I've also read "The Pleasure Seekers" (in Italian) after the author came to a couple of literary festivals in Italy. I also expected something more and I had some deja-vus of other books about identity, but I agree that the book is a pleasant read. Tishani Doshi is a very beautiful girl and here in Italy a couple of newspapers hinted that she simply can't be a good writer or a good poet becuase she's beautiful. I honestly found her writing a lot better than many other people who sell more books. Apart from the poetry of certain passages, I liked the descriptions of the two sisters and of family life. They felt true to me.

Leela Soma said...

I am getting the book this weekend. I read all the glowing reviews in the broadsheet press here one even saying Doshi's writing is better than Arundathi Roy! Like you being Chennai-born, I am looking forward to the book.
I love your word 'cutsie' in the review. I'll comment after reading it.

Lotus Reads said...

Hi Stefania! Yes, I had heard that the author had a very successful book launch in Italy and that the Italians were devouring the book! :) Regarding her looks, your comment made me smile!

Why is it so many of us expect writers to look like pleasant old ladies with just cats and their laptops for company? :))) Jhumpa Lahiri, Chimananda Adichie and so many others are beauties with a flair for writing! :)

Yes, Doshi's writing is good...I'd be interested in reading her next novel, provided ofcourse she chooses a different theme. :)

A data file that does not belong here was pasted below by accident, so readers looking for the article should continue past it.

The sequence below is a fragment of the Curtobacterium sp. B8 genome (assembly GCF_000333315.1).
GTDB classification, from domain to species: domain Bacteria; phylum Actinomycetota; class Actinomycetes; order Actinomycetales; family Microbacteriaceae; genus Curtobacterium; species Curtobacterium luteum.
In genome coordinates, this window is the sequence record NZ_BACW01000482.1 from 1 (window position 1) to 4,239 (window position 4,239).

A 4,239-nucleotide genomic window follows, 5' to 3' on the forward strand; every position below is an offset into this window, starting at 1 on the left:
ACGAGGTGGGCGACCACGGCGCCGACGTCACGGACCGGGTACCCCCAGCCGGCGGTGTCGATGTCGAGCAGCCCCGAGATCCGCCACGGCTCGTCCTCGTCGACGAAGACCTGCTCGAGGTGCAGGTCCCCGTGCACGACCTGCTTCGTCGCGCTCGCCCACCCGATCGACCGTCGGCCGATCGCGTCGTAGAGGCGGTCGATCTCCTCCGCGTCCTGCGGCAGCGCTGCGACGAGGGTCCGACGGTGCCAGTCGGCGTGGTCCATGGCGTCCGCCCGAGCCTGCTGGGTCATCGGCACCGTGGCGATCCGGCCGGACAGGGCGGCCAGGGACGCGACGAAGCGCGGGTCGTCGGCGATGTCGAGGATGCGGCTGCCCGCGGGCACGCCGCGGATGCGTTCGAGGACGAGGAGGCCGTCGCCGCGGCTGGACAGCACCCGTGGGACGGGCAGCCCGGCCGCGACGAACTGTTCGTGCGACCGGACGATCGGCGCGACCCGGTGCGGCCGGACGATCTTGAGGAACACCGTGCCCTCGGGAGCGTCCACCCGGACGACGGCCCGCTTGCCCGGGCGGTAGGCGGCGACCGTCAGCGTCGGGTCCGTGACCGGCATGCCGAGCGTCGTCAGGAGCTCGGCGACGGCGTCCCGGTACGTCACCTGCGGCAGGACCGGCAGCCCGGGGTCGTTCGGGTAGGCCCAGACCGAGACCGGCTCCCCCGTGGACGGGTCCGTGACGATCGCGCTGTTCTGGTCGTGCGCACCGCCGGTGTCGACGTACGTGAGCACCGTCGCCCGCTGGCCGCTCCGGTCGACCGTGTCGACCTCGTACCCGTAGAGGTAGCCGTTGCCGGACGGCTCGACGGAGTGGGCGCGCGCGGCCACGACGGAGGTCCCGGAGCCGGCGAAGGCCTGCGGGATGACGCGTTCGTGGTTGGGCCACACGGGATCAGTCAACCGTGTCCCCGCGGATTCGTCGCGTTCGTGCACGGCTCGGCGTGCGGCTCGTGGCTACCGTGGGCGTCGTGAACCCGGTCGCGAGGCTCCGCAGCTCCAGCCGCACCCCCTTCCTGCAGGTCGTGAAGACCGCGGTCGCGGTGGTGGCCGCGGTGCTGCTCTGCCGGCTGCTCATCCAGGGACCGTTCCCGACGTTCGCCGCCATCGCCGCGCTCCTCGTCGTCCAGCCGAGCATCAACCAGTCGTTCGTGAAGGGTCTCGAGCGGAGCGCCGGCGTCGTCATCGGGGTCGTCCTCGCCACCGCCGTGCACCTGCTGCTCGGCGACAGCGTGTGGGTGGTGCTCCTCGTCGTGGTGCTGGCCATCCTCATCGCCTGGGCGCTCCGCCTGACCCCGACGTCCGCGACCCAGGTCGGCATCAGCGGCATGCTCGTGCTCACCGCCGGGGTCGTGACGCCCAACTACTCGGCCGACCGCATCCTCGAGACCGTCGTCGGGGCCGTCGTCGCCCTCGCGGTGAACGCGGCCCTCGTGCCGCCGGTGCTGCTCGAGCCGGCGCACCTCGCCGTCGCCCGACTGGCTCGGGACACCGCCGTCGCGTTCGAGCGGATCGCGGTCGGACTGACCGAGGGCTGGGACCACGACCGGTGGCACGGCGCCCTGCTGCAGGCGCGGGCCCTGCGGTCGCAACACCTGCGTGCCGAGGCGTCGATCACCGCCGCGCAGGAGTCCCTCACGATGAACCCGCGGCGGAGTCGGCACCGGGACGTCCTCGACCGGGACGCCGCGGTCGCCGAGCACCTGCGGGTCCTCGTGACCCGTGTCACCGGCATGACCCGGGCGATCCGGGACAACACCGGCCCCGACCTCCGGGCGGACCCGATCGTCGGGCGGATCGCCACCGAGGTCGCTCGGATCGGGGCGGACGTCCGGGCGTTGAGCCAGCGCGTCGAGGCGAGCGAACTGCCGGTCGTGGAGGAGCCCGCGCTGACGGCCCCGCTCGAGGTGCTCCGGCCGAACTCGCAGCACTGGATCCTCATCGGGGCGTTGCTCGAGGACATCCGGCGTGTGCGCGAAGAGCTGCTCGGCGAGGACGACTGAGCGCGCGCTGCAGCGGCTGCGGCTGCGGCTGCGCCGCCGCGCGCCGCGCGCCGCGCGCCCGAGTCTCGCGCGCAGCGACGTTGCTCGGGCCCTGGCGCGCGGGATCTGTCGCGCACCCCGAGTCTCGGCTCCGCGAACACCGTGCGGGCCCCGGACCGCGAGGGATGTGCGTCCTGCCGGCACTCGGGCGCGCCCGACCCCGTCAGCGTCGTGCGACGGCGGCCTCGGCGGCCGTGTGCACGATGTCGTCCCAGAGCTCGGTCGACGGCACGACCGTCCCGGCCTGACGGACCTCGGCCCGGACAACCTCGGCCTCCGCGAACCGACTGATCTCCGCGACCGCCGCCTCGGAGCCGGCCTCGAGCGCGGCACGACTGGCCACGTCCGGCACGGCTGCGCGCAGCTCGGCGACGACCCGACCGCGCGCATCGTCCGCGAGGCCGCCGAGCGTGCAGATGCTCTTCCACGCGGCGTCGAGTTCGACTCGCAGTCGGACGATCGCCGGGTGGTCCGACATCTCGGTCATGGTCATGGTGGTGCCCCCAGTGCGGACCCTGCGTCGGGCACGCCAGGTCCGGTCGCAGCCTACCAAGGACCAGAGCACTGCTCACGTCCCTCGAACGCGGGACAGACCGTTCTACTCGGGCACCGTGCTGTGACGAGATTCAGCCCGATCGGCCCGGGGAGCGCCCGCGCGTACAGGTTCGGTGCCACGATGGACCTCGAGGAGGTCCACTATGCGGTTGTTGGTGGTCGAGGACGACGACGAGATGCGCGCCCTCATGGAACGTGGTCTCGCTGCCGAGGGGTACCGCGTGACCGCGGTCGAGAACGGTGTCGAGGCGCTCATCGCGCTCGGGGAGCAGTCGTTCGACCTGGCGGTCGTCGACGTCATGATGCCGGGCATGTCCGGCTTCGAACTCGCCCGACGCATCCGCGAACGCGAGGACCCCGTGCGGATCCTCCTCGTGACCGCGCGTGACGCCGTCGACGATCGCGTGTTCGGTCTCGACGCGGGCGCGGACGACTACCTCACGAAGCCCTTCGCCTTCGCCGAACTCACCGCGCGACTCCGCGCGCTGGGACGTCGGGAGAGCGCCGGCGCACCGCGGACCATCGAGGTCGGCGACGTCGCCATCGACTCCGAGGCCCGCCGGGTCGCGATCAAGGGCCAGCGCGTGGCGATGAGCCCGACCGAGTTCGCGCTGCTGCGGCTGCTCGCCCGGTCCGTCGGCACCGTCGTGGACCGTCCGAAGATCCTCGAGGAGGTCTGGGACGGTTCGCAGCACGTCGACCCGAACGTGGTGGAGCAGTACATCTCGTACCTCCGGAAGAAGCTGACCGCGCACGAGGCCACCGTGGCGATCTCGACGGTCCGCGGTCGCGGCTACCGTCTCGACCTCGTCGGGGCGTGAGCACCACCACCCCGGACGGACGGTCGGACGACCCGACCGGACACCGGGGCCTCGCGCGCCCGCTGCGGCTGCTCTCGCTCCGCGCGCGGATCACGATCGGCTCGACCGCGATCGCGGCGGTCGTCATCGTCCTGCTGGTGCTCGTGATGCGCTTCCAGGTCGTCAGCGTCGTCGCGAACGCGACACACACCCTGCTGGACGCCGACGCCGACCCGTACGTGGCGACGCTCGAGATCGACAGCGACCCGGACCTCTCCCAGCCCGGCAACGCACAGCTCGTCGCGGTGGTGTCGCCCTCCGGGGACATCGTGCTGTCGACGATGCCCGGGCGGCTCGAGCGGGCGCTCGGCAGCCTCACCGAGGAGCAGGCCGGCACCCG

Thanks bunches for your comment Stefania, it's always fun to talk with you!

Lotus Reads said...

Hi Leeeeela! :)

Yes, I know, I read some of the reviews and glowing would be the right word to describe them! I am a little disappointed I didn't like the book as much as they promised me I would. Did I miss something that every other reader got?

Leela, I am so relieved you are going to be reading the book too...I really want to hear your impressions.

Reg. Madras...I felt like Doshi could have done more to bring out the vibrancy and elegance of the city, but she made some nice observations on Madras and in general I was quite satisfied.

Cannot wait to hear what you think!

p.s. I must be the only person in the world who hasn't read Arundathi Roy so I cannot comment on the comparison! lol

verma said...

umm... thats just wow cuz i really don't ever see indian people soooo talented and the grace of a writing. i am not sayin bad about being indian i am one too but i mean i like the way you wrote it. great job dude

Leela Soma said...

"her breezily satirical take on cross cultural tensions and ironies keep the book on the literary end of the summer reads..! - Guardian " A luminous comedy of four generations of Patels..'